I’m a bit of a language nut — the sort that not only reads usage guides
for fun, but contrasts them for fun — and I’ve wanted A
Dictionary Of Canadianisms on Historical Principles (Walter Avis et
al., eds; Toronto: W.J. Gage, 1967) for some time, but best as I can
tell it only made one edition, and has thus been out of print for longer
than my lifetime.
Candice was talking about used textbooks earlier tonight, and
that reminded me of abebooks.com,
the used-bookseller clearinghouse (which, I should note, is Canadian,
based in Victoria, BC). While her search didn’t turn up anything, it made me
think to check for Canadianisms, and I hit a jackpot — sixteen
copies available, about two thirds of which were from Canada, and two
of which are within an hour’s drive from here.
I picked one in near-fine condition and ordered it. The bookseller works
from his home, so it’ll still come to me in the mail, but it will do so
from a town about 70 km south of here, which pleases me. The transaction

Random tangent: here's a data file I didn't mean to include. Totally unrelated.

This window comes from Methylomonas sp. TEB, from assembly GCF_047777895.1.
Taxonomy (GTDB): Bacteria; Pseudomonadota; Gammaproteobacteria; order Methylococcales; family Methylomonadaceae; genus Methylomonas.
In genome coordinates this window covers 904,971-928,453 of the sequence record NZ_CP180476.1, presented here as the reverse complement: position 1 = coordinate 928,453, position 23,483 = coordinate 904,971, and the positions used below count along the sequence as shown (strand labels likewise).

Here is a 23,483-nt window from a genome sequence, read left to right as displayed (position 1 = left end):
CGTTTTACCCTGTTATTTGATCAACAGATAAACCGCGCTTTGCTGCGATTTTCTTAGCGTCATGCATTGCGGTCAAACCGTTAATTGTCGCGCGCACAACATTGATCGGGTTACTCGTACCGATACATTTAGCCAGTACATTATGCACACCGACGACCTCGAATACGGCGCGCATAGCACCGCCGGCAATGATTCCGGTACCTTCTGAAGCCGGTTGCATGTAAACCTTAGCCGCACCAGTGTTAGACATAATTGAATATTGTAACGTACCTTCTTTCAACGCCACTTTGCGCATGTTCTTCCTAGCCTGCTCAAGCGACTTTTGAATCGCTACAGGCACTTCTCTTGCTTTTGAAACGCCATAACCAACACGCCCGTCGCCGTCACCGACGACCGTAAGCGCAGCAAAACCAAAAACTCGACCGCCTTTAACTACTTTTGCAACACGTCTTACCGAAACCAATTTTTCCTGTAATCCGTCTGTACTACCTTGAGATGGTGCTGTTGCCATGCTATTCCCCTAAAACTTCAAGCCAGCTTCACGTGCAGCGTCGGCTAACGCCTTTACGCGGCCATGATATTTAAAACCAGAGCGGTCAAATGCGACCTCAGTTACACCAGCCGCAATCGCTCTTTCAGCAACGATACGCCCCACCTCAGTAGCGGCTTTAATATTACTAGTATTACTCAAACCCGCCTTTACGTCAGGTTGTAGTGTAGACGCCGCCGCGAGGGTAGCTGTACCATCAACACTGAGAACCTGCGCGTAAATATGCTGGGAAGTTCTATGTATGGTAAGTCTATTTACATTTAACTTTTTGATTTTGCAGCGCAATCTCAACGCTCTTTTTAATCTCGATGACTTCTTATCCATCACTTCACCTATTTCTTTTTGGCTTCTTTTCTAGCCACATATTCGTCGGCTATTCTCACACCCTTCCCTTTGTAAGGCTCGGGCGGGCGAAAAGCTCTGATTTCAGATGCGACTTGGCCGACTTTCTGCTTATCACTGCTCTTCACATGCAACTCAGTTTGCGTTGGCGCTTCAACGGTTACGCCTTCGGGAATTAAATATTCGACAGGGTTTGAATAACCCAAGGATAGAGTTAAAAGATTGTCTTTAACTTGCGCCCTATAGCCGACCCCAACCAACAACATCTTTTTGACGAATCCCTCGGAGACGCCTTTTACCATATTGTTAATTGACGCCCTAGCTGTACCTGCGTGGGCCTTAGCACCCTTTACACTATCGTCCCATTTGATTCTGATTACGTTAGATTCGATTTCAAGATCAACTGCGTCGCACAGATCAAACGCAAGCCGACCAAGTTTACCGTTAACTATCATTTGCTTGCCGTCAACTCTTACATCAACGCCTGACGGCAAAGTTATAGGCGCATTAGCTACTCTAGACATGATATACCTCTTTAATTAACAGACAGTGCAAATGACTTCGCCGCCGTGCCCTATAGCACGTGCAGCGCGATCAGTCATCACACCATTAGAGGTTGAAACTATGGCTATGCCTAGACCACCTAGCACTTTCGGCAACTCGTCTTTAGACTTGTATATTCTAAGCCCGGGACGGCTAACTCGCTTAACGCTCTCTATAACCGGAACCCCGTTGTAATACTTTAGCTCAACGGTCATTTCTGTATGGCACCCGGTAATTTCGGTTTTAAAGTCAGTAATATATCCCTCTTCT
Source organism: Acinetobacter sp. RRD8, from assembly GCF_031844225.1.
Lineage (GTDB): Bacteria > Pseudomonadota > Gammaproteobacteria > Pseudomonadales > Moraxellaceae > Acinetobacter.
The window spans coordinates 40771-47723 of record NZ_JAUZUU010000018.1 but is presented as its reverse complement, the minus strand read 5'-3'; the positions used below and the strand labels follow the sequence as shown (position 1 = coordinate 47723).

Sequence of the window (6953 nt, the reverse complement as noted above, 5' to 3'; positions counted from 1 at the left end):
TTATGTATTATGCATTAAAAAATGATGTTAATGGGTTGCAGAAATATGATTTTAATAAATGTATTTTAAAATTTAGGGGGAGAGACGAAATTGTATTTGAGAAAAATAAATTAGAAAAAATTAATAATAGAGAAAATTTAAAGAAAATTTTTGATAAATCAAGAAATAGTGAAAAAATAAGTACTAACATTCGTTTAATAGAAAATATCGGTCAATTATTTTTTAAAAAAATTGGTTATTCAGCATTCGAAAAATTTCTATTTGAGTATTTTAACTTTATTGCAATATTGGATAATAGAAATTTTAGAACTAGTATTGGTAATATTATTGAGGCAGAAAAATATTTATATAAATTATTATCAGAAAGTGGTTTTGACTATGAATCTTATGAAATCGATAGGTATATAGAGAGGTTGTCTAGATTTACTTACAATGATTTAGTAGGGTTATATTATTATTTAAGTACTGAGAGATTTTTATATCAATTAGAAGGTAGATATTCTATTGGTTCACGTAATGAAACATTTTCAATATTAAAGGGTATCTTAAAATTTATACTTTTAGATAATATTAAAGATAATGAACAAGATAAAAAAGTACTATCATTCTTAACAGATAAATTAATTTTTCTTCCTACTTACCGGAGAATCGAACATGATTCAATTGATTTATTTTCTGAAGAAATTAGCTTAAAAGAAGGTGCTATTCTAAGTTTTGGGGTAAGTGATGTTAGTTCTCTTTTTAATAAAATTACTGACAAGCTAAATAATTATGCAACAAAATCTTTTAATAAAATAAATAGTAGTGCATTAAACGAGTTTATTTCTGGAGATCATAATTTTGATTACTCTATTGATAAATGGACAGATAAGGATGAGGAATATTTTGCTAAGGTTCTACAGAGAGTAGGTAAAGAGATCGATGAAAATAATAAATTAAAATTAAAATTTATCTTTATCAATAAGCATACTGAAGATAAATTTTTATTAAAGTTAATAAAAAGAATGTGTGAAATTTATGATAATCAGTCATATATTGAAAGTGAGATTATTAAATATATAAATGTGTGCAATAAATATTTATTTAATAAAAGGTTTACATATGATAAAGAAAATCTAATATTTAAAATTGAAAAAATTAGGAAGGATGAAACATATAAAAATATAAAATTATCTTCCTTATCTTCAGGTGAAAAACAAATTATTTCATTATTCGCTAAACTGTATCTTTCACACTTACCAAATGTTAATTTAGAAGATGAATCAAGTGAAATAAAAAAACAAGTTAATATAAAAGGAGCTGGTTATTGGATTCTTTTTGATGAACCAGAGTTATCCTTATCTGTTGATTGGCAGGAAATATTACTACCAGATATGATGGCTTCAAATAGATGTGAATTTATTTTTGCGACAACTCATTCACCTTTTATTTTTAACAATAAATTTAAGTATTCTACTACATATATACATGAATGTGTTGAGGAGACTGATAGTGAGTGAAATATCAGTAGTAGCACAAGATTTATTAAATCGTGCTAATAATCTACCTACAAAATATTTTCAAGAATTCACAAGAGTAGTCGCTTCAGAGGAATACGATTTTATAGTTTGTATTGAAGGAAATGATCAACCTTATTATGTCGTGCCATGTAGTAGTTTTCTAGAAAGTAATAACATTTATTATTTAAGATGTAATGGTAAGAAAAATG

is brokered through Abebooks, which means they’re probably skimming a
bit off the top, but which also means I don’t have to trust a small
bookseller to get the Internet-payments thing done right.
Can you imagine how annoying it would have been to track down that book
before the Internet came along? Even if I’d known that this bookseller
existed, the title isn’t much of a collector’s book, so it may
or may not have appeared in his catalogue, and so on. Abebooks is one
of those things done right.
I’ll be sure to let you all know how the transaction went, for the
benefit of those of you who (like me!) have never used Abebooks before.
In other news, I am currently listening to some amazing jazz vocal
renditions of Icelandic folk tunes and American jazz standards by
a young Icelandic woman named Björk Guðmundsdóttir, with whom you
might be on a first-name basis. The album, Gling-Gló, predates
Debut by a few years, but it’s definitely our Björk, even though
the music isn’t pjarticularly cjaracteristic of her style at all. It’s
listenable, familiar, and surreal.